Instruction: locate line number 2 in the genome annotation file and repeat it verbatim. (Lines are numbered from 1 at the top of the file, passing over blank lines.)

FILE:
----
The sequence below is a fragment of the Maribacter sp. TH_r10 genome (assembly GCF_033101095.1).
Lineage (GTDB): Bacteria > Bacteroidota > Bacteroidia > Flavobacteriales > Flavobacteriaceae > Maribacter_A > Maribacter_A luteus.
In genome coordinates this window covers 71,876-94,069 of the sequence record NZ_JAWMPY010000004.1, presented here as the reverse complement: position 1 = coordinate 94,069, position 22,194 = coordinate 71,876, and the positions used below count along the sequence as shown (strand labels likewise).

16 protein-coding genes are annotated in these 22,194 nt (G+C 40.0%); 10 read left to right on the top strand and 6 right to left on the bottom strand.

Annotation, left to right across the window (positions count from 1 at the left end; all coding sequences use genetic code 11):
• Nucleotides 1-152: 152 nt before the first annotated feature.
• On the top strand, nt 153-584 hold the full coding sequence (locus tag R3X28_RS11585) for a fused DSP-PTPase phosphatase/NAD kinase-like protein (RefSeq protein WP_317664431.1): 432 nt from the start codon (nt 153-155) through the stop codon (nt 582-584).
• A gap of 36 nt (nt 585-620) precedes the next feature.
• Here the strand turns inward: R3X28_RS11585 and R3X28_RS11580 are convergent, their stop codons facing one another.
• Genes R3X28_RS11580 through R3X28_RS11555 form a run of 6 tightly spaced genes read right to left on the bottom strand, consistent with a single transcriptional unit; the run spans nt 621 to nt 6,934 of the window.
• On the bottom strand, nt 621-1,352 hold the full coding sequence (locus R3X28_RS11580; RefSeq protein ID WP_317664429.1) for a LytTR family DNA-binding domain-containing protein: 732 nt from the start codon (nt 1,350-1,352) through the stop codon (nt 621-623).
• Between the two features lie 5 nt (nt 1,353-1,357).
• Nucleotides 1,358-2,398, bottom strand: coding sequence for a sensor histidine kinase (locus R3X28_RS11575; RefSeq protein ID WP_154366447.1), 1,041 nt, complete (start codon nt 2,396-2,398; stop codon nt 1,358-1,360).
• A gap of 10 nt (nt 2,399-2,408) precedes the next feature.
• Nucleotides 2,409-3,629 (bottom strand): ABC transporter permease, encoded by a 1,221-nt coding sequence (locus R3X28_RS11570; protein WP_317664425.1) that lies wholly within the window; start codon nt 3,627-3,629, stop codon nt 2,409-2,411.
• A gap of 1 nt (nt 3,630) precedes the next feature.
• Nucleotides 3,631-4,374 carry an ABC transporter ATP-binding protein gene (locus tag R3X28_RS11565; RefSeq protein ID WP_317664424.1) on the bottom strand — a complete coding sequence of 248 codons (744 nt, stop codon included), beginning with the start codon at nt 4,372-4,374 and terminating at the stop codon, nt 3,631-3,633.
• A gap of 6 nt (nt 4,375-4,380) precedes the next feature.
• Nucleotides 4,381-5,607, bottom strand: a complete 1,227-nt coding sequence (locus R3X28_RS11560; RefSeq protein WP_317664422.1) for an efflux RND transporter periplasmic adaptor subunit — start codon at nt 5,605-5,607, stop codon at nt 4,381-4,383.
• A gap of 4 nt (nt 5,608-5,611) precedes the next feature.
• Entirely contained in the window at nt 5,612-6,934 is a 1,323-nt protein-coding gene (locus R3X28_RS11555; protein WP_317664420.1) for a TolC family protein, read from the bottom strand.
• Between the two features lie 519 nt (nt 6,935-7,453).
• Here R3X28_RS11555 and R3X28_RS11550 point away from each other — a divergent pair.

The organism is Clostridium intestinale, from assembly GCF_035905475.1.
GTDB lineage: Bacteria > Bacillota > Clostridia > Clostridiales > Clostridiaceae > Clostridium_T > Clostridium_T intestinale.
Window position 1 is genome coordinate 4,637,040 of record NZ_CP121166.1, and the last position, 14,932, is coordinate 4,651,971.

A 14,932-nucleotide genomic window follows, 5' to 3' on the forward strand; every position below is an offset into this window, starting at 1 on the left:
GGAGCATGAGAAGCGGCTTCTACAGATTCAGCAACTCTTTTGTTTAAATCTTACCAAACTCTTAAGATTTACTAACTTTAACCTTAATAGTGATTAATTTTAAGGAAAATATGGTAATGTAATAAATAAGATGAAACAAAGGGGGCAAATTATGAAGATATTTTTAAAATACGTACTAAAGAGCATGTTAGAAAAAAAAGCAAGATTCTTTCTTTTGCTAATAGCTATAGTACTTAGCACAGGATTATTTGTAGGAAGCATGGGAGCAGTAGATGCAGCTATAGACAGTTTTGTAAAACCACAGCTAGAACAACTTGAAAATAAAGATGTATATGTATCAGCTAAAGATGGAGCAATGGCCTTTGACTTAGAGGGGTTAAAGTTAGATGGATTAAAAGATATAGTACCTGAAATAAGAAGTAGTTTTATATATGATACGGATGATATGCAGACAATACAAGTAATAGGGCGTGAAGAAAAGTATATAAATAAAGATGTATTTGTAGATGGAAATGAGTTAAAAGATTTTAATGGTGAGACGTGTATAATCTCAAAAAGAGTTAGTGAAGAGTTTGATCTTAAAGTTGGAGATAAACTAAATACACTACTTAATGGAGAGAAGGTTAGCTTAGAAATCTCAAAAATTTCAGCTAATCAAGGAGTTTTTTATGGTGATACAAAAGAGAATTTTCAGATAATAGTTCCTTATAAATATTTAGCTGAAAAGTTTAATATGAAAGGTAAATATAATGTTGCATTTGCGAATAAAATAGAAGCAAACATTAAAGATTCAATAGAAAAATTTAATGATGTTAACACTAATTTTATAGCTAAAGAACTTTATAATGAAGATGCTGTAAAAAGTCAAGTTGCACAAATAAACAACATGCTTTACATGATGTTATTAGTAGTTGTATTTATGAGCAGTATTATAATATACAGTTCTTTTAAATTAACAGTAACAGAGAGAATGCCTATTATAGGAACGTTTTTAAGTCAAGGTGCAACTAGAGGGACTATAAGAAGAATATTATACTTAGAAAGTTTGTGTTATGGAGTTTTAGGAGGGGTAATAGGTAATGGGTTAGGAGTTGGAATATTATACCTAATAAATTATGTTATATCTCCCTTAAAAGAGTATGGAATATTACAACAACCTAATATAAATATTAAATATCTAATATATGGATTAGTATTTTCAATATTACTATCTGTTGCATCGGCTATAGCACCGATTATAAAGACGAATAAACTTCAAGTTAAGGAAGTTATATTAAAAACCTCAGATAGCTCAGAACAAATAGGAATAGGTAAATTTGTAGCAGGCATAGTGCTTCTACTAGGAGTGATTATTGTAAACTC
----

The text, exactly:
Lineage (GTDB): Bacteria > Bacteroidota > Bacteroidia > Flavobacteriales > Flavobacteriaceae > Maribacter_A > Maribacter_A luteus.